KEESEVILLE — When they were boys, Jim King and Charlie Cobb were fascinated by the fire department.
Now, they have been Keeseville firefighters for 50 years.
“When I was a young lad growing up in the village, I lived two blocks from the fire station,” King said. “Every time the whistle blew, I jumped on my bike and rode to the station to see which way the trucks were going.”
The first in his family to join the ranks, King decided to apply once he was old enough.
For Charlie Cobb, on the other hand, firefighting was a family tradition.
“My father put 38 years in before he died.”
As soon as he got his driver’s license, Cobb began driving his father to the fires. Eventually, he applied to join the department himself.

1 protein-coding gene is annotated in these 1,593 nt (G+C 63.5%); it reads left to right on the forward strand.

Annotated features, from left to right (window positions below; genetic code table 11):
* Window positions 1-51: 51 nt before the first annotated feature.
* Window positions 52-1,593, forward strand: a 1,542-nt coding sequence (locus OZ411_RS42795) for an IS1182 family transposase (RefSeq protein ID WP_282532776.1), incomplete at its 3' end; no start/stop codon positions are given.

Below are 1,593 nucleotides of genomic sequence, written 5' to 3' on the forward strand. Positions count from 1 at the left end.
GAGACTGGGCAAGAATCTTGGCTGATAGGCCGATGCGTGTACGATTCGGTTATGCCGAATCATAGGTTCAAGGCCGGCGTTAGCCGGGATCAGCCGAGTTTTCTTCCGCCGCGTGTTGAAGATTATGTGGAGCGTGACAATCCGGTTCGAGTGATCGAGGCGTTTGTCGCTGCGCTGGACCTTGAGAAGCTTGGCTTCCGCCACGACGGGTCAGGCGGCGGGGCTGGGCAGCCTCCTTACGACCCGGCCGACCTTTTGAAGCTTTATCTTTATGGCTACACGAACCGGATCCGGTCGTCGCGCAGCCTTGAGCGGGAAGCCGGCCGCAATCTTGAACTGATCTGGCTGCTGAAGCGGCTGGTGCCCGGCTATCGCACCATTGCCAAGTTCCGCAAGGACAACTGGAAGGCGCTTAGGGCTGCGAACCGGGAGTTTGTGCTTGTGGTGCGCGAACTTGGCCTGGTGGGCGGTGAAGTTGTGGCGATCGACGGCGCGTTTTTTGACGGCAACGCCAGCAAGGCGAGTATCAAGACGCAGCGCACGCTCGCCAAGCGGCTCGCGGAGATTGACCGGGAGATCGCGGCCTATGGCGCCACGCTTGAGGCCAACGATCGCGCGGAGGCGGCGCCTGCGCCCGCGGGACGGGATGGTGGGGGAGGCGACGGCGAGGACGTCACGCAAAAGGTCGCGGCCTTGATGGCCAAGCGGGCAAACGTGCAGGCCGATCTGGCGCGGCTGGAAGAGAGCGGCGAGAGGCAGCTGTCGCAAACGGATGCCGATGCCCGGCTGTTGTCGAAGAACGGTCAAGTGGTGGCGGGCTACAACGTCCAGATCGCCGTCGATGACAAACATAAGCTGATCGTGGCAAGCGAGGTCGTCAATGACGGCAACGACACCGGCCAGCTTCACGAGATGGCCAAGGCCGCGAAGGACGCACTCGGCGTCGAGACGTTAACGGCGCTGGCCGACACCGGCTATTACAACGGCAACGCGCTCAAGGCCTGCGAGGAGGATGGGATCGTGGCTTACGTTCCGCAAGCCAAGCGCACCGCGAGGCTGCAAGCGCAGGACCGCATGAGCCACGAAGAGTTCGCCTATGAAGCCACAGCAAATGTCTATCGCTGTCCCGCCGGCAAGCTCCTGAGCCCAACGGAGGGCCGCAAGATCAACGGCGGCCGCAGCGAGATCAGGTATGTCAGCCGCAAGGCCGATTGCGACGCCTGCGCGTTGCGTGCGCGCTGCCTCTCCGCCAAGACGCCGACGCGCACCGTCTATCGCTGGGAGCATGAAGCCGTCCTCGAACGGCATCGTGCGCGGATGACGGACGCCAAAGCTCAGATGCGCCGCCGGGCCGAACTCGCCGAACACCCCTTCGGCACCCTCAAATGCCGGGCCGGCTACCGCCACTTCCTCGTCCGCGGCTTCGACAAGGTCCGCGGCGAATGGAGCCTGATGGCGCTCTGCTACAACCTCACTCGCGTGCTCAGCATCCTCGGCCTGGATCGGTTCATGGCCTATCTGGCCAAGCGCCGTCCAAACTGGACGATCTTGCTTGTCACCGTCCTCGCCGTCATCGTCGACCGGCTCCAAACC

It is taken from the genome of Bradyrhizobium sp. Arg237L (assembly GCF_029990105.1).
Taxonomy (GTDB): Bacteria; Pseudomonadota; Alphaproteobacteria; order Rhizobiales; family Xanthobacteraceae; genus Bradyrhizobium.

But both Cobb and King were denied admission based on a vote — “black-balled,” King called it, a term referring to the white or black balls that firefighters would use to indicate yes or no votes.
At that time, he said, “you never got in on the first try.”
When they applied again, they were accepted.
HUGE HOTEL FIRE
One of the first fires they fought also proved to be one of their most memorable experiences. The Adirondack Hotel, a four-story structure located where the Keeseville Post Office now stands, was aflame. King and Cobb were on the first engine to arrive.
They went in through the back entrances, hose at the ready, and found themselves in a room filled with paint and flammable materials.
The next thing they knew, King said, “the thing blew us out into the street. We picked ourselves up and said, ‘What happened?’”
The fire spread in two directions, and mutual aid was called in. Firefighters finally stopped it at one end, while on the other, it hit the road and burned out.